Interim Analysis of Long-Term Safety and Efficacy of FINTEPLA (fenfluramine) in Patients with Lennox-Gastaut Syndrome
Kelly Knupp1, Ingrid Scheffer2, Berten Ceulemans3, Joseph Sullivan4, Katherine Nickels5, Lieven Lagae6, Renzo Guerrini7,8, Sameer M Zuberi9, Rima Nabbout10, Kate Riney11,12, Svetlana Shore13, Anupam Agarwal13, Michael Lock13, Gail Farfel13, Bradley Galer13, Arnold Gammaitoni13, Ronald Davis14, Antonio Gil-Nagel15
1Children's Hospital Colorado, 2University of Melbourne, Austin Hospital and Royal Children’s Hospital, 3Antwerp University Hospital, 4University of California San Francisco Weill Institute for Neurosciences, Benioff Children’s Hospital, 5Mayo Clinic, 6Member of the European Reference Network EpiCARE; University of Leuven, 7Anna Meyer Children’s Hospital, University of Florence, 8IRCCS Fondazione Stella Maris, 9Paediatric Neurosciences Research Group, Royal Hospital for Children, 10Reference Centre for Rare Epilepsies, Necker-Enfants Malades Hospital, Université de Paris, Imagine Institute, 11Queensland Children’s Hospital, 12School of Clinical Medicine, University of Queensland, 13Zogenix, Inc., 14Neurology and Epilepsy Research Center, 15Hospital Ruber Internacional
To evaluate the long-term safety and efficacy of fenfluramine in patients with Lennox-Gastaut syndrome (LGS).
LGS is a treatment-resistant developmental and epileptic encephalopathy (DEE) with multiple seizure types and high rates of morbidity and mortality. During the randomized controlled trial, patients with LGS treated with fenfluramine 0.7 mg/kg/day demonstrated a 26.5% median reduction in seizures associated with a drop vs 7.6% in the placebo group, with an estimated median difference of -19.9% (P=0.0013).
Eligible patients with LGS who completed a 14-week phase 3 randomized clinical trial enrolled in an open-label extension (OLE; NCT03355209). All patients were initially started on 0.2 mg/kg/day fenfluramine and were titrated to effectiveness/tolerability after 1 month. Effectiveness/tolerability were assessed at 3-month intervals.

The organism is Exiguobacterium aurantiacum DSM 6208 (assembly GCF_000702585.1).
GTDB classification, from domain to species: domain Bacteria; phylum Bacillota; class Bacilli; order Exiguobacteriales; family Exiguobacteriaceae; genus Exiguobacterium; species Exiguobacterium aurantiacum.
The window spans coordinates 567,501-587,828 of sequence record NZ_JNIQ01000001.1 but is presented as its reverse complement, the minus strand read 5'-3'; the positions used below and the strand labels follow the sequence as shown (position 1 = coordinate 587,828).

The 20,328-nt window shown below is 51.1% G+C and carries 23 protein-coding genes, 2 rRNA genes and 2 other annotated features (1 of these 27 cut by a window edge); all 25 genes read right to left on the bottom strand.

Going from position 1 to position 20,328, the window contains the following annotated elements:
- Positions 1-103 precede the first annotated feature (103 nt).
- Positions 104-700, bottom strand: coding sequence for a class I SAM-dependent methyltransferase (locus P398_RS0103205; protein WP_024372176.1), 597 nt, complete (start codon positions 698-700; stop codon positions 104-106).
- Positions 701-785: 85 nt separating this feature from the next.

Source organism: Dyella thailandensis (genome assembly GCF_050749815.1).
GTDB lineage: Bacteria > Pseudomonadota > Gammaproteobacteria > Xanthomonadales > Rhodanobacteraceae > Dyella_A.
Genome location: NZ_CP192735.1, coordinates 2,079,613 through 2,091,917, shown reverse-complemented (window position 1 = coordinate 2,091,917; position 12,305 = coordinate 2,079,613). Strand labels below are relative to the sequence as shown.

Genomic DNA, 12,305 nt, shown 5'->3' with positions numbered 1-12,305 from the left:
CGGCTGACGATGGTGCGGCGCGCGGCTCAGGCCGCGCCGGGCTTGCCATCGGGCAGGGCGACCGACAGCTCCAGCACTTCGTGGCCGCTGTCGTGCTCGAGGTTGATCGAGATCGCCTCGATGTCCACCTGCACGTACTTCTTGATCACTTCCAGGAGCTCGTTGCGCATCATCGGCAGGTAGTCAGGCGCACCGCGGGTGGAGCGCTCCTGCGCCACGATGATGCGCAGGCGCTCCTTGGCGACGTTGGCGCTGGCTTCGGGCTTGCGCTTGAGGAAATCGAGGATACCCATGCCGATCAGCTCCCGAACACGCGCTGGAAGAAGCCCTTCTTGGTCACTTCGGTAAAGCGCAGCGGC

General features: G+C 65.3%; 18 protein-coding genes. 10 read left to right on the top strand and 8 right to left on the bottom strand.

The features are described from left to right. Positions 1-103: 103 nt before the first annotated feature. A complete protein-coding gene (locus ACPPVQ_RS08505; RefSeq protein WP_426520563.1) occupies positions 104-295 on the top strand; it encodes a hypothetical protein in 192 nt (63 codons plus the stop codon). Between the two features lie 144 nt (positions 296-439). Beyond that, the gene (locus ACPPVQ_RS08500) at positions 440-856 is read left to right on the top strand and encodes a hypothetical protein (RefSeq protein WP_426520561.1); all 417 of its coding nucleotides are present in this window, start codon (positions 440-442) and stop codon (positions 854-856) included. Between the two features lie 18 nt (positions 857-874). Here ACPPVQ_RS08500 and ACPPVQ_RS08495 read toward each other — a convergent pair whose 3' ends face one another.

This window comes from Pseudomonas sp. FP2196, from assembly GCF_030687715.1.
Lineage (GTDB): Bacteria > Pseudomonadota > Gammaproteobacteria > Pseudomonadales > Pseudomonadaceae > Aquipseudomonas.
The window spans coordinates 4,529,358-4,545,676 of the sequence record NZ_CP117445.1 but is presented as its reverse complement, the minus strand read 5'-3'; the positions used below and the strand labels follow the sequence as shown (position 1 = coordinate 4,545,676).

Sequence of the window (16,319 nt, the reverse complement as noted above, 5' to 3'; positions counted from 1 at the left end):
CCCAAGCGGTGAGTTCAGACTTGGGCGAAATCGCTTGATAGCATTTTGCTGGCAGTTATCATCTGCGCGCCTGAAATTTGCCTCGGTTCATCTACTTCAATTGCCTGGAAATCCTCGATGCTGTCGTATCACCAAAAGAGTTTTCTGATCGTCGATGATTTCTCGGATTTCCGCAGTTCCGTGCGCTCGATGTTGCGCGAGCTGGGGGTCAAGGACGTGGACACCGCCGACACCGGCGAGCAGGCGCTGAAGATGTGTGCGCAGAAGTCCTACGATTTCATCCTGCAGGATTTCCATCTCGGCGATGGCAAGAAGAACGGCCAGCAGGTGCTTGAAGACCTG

247 patients were enrolled in the OLE as of the data cut-off for this interim analysis (10/19/2020). Mean age was 14.3±7.6 years (79 [32%] adults, 18 years). The 5 most common concomitant antiseizure medications (ASM) were valproate, clobazam, lamotrigine, levetiracetam, and rufinamide; 88.3% of patients received 2-4 concomitant ASMs. Median percentage decrease in monthly frequency of seizures resulting in drops (hereafter “drop seizure frequency”) at Month 3 was ‑39.4% and was sustained up to 12 months (-51.8%) By the end of Months 10-12 in the OLE period, 87 patients (51.2%) experienced ≥50% reduction in drop seizure frequency, and approximately 50% of investigators and caregivers rated patients as “Much Improved”/“Very Much Improved”. The 2 most frequent treatment-emergent adverse events during the entire OLE period were decreased appetite (16.2%) and fatigue (13.4%). No cases of valvular heart disease (VHD) or pulmonary arterial hypertension (PAH) were observed. 
Patients with LGS experienced sustained (39.4%-51.8% ) reduction in drop seizure frequency during fenfluramine treatment from 3-12 months. Fenfluramine was generally well tolerated; VHD or PAH was not observed long-term. Fenfluramine may provide an important new treatment option for LGS.